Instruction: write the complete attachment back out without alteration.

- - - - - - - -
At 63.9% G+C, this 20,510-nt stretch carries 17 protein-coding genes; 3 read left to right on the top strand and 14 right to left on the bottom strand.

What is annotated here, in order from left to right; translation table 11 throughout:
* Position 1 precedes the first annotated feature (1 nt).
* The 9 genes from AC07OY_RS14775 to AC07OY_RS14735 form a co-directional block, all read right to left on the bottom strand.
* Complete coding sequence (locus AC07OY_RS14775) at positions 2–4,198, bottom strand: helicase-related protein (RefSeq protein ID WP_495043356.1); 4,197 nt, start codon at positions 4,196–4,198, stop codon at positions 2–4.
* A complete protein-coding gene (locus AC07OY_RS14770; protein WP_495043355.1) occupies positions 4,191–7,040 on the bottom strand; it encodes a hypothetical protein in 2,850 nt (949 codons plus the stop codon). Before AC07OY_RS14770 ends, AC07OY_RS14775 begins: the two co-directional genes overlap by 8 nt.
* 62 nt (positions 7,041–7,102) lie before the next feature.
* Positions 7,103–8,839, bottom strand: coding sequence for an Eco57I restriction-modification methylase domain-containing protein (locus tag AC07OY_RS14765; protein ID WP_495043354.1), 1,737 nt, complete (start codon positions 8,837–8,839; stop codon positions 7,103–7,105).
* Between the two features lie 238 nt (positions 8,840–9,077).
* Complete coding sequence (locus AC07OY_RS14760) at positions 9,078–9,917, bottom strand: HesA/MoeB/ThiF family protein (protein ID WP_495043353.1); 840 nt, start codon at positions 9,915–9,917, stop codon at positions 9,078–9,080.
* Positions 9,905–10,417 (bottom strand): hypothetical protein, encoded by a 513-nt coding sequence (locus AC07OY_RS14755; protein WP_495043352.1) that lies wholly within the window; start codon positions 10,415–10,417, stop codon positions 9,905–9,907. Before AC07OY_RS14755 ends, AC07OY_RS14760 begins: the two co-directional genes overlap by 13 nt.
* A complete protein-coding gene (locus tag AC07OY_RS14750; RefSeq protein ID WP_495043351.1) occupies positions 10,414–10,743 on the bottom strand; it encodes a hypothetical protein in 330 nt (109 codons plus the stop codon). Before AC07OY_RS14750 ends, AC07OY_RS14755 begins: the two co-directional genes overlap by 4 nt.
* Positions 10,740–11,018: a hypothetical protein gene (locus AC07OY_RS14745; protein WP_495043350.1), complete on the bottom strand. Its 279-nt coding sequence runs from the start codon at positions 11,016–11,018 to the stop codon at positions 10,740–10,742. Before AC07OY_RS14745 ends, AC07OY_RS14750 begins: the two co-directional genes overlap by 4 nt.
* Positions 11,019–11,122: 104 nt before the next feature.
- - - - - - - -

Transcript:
At 63.9% G+C, this 20,510-nt stretch carries 17 protein-coding genes; 3 read left to right on the top strand and 14 right to left on the bottom strand.

What is annotated here, in order from left to right; translation table 11 throughout:
* Position 1 precedes the first annotated feature (1 nt).
* The 9 genes from AC07OY_RS14775 to AC07OY_RS14735 form a co-directional block, all read right to left on the bottom strand.
* Complete coding sequence (locus AC07OY_RS14775) at positions 2–4,198, bottom strand: helicase-related protein (RefSeq protein ID WP_495043356.1); 4,197 nt, start codon at positions 4,196–4,198, stop codon at positions 2–4.
* A complete protein-coding gene (locus AC07OY_RS14770; protein WP_495043355.1) occupies positions 4,191–7,040 on the bottom strand; it encodes a hypothetical protein in 2,850 nt (949 codons plus the stop codon). Before AC07OY_RS14770 ends, AC07OY_RS14775 begins: the two co-directional genes overlap by 8 nt.
* 62 nt (positions 7,041–7,102) lie before the next feature.
* Positions 7,103–8,839, bottom strand: coding sequence for an Eco57I restriction-modification methylase domain-containing protein (locus tag AC07OY_RS14765; protein ID WP_495043354.1), 1,737 nt, complete (start codon positions 8,837–8,839; stop codon positions 7,103–7,105).
* Between the two features lie 238 nt (positions 8,840–9,077).
* Complete coding sequence (locus AC07OY_RS14760) at positions 9,078–9,917, bottom strand: HesA/MoeB/ThiF family protein (protein ID WP_495043353.1); 840 nt, start codon at positions 9,915–9,917, stop codon at positions 9,078–9,080.
* Positions 9,905–10,417 (bottom strand): hypothetical protein, encoded by a 513-nt coding sequence (locus AC07OY_RS14755; protein WP_495043352.1) that lies wholly within the window; start codon positions 10,415–10,417, stop codon positions 9,905–9,907. Before AC07OY_RS14755 ends, AC07OY_RS14760 begins: the two co-directional genes overlap by 13 nt.
* A complete protein-coding gene (locus tag AC07OY_RS14750; RefSeq protein ID WP_495043351.1) occupies positions 10,414–10,743 on the bottom strand; it encodes a hypothetical protein in 330 nt (109 codons plus the stop codon). Before AC07OY_RS14750 ends, AC07OY_RS14755 begins: the two co-directional genes overlap by 4 nt.
* Positions 10,740–11,018: a hypothetical protein gene (locus AC07OY_RS14745; protein WP_495043350.1), complete on the bottom strand. Its 279-nt coding sequence runs from the start codon at positions 11,016–11,018 to the stop codon at positions 10,740–10,742. Before AC07OY_RS14745 ends, AC07OY_RS14750 begins: the two co-directional genes overlap by 4 nt.
* Positions 11,019–11,122: 104 nt before the next feature.